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Small things matter

A recent assembly began with this conundrum: which are the most dangerous animals on earth?  The answers, though debatable, are not always what you would expect.

Big animals like lions are pretty low down the list (estimated 200 humans killed per year), but scorpions (at 3,000) are much higher.  The boys were not happy when I mentioned that dogs kill a very significant number of people (through rabies) and are number 4 on the list I was working from.  Of course, most chilling is that humans appear second (with 400,000 homicides a year).  But it is perhaps surprising that the humble mosquito tops the list of most dangerous animals on earth (though does passing on a disease count?).

The point was to get the boys to realise that when we think about what might have the most effect, we are often drawn to the big and exciting things (the lions) and forget the power of the small things (mosquitos).

This led on to suggestions from the boys of small things that they can do to make the school, and indeed the world, a better place.  Holding doors, offering help, picking up litter; all small things that make a difference.  Some self-sacrificial suggestions were offered too, like being prepared to give up a turn in a game to make someone happy, or including someone if they are feeling left out.  Probably the biggest little thing we can do is just to remember to smile and greet others; it is interactions with people that cheer me up when I’m feeling a little down, and it can really turn around my day.

This reminded me of a story I heard years ago on a cricket training course (delivered by Terry Jenner believe it or not, the mentor of Shane Warne), which I told the boys, and repeat here.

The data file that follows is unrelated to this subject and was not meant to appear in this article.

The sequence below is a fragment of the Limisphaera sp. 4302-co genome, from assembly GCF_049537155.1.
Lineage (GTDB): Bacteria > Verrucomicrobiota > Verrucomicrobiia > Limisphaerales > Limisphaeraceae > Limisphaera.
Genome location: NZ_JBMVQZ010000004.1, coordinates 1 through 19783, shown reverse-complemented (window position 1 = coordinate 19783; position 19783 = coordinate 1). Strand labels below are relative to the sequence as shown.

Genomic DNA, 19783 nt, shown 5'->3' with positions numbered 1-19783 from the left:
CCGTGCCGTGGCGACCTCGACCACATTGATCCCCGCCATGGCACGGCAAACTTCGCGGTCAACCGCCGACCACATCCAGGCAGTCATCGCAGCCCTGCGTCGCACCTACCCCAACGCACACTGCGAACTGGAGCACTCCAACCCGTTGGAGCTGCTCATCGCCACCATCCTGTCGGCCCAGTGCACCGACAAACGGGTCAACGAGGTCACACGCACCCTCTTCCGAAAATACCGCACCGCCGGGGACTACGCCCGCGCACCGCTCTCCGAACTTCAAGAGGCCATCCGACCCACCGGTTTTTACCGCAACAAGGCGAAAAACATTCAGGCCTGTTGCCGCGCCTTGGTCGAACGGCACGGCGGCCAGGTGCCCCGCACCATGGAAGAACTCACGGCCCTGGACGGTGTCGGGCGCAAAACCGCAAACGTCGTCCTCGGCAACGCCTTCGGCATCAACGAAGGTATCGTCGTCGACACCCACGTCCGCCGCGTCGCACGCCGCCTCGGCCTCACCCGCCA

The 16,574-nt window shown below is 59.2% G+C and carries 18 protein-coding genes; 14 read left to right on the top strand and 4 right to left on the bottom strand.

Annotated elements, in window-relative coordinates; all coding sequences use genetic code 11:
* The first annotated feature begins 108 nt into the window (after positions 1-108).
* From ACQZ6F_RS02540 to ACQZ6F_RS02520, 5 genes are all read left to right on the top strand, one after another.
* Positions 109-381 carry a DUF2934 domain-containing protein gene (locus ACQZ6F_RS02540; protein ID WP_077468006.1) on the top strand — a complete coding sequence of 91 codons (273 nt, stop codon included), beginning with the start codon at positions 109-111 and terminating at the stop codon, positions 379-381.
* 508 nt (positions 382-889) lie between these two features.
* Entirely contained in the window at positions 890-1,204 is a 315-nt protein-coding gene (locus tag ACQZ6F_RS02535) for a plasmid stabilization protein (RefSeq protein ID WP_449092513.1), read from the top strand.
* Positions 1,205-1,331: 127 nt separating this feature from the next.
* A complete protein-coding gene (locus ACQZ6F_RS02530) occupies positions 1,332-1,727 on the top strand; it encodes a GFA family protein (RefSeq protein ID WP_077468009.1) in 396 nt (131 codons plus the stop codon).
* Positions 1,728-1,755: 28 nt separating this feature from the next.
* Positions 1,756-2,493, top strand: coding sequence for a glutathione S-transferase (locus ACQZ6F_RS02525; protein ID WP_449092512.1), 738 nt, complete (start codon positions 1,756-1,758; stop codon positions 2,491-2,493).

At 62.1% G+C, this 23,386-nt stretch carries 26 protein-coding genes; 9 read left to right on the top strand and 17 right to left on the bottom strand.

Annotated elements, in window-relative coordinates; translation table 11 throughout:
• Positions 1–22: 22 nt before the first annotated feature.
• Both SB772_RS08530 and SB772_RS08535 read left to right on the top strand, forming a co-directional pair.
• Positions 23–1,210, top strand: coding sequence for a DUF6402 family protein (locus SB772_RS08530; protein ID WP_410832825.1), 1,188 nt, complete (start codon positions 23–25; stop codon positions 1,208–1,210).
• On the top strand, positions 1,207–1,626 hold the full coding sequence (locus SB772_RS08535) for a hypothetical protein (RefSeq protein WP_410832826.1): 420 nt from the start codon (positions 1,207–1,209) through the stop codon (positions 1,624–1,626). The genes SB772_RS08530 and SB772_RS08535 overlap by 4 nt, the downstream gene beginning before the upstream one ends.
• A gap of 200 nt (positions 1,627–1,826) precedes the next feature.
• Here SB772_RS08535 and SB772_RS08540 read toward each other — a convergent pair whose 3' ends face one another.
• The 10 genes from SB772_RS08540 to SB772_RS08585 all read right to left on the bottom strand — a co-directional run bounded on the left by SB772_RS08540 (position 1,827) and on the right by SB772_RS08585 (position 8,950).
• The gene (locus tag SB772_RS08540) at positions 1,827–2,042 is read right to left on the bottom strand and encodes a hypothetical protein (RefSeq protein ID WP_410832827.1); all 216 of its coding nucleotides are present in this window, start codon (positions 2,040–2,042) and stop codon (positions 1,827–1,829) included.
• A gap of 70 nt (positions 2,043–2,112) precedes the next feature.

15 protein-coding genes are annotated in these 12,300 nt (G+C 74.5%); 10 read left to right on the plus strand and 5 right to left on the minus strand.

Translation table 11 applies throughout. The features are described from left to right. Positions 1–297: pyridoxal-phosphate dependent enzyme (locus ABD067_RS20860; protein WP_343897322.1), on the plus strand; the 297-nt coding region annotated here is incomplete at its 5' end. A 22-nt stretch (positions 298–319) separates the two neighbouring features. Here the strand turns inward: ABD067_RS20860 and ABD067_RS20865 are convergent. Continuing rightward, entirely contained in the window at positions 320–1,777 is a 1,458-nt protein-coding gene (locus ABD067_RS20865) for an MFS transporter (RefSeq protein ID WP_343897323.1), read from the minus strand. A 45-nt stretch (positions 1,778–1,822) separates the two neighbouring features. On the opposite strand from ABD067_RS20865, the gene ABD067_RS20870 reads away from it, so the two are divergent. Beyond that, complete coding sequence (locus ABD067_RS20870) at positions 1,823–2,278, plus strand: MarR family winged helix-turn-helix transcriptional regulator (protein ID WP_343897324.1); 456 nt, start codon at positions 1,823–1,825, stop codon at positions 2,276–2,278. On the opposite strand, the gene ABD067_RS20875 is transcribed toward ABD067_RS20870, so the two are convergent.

A family arrive for a holiday on a remote tropical island.  They have a wonderful waterfront apartment with a veranda overlooking the beach.  During their first night there is a tremendous storm, and they awake to observe the effect of the high winds.  As they eat their breakfast on the veranda, they notice that hundreds of starfish have been washed on to the beach, stranded.  They see an old woman laboriously bending down, picking up starfish one by one, and returning them to the sea.  They watch this scene for some time, noticing that she is hardly making a dent in the problem, before going to talk to her.  

One of the family says: “What are you doing?  You can’t possibly hope to make a difference?”

The lady says nothing, but simply bends down, picks up another starfish and tosses it back into the sea, “Well, I made a difference to that one”.

This is a powerful message, I think; doing small things (which often cost us little), can have huge value to someone else.  Proving that there is good in social media (!), there was a wonderful trend for promoting ‘random acts of kindness’ a few years back, and it was inspiring to see the small things people were doing just to try to make a difference for others. 

I ended the assembly with the following quote, which has been attributed to various people: “As one person, I cannot change the world, but I can change the world for one person”.

Alistair Duncan
Interim Head

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